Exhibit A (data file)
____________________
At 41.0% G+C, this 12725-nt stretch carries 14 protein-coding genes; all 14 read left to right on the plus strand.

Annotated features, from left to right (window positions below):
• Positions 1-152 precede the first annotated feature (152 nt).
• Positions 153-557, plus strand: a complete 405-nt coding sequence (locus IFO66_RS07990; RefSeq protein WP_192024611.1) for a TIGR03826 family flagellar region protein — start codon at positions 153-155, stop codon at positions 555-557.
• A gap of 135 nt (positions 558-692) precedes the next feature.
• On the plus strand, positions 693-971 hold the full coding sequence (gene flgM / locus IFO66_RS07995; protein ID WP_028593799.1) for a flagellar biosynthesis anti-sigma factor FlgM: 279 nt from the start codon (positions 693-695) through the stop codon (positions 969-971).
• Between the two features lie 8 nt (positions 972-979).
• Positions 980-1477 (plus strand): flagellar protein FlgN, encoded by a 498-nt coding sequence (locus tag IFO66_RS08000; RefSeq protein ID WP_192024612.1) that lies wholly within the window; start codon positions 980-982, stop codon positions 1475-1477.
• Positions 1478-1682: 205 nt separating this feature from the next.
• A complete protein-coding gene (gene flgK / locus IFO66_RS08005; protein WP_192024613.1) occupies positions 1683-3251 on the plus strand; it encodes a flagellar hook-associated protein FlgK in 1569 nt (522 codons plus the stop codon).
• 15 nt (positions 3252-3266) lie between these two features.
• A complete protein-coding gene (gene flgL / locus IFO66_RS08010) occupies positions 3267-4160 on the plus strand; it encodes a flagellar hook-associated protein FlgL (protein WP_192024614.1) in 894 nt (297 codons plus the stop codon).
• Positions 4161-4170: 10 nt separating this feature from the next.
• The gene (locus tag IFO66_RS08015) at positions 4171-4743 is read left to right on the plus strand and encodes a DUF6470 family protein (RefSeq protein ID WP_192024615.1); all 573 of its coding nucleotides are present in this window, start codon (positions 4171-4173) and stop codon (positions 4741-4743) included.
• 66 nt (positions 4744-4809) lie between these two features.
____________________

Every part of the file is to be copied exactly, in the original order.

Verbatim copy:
At 41.0% G+C, this 12725-nt stretch carries 14 protein-coding genes; all 14 read left to right on the plus strand.

Annotated features, from left to right (window positions below):
• Positions 1-152 precede the first annotated feature (152 nt).
• Positions 153-557, plus strand: a complete 405-nt coding sequence (locus IFO66_RS07990; RefSeq protein WP_192024611.1) for a TIGR03826 family flagellar region protein — start codon at positions 153-155, stop codon at positions 555-557.
• A gap of 135 nt (positions 558-692) precedes the next feature.
• On the plus strand, positions 693-971 hold the full coding sequence (gene flgM / locus IFO66_RS07995; protein ID WP_028593799.1) for a flagellar biosynthesis anti-sigma factor FlgM: 279 nt from the start codon (positions 693-695) through the stop codon (positions 969-971).
• Between the two features lie 8 nt (positions 972-979).
• Positions 980-1477 (plus strand): flagellar protein FlgN, encoded by a 498-nt coding sequence (locus tag IFO66_RS08000; RefSeq protein ID WP_192024612.1) that lies wholly within the window; start codon positions 980-982, stop codon positions 1475-1477.
• Positions 1478-1682: 205 nt separating this feature from the next.
• A complete protein-coding gene (gene flgK / locus IFO66_RS08005; protein WP_192024613.1) occupies positions 1683-3251 on the plus strand; it encodes a flagellar hook-associated protein FlgK in 1569 nt (522 codons plus the stop codon).
• 15 nt (positions 3252-3266) lie between these two features.
• A complete protein-coding gene (gene flgL / locus IFO66_RS08010) occupies positions 3267-4160 on the plus strand; it encodes a flagellar hook-associated protein FlgL (protein WP_192024614.1) in 894 nt (297 codons plus the stop codon).
• Positions 4161-4170: 10 nt separating this feature from the next.
• The gene (locus tag IFO66_RS08015) at positions 4171-4743 is read left to right on the plus strand and encodes a DUF6470 family protein (RefSeq protein ID WP_192024615.1); all 573 of its coding nucleotides are present in this window, start codon (positions 4171-4173) and stop codon (positions 4741-4743) included.
• 66 nt (positions 4744-4809) lie between these two features.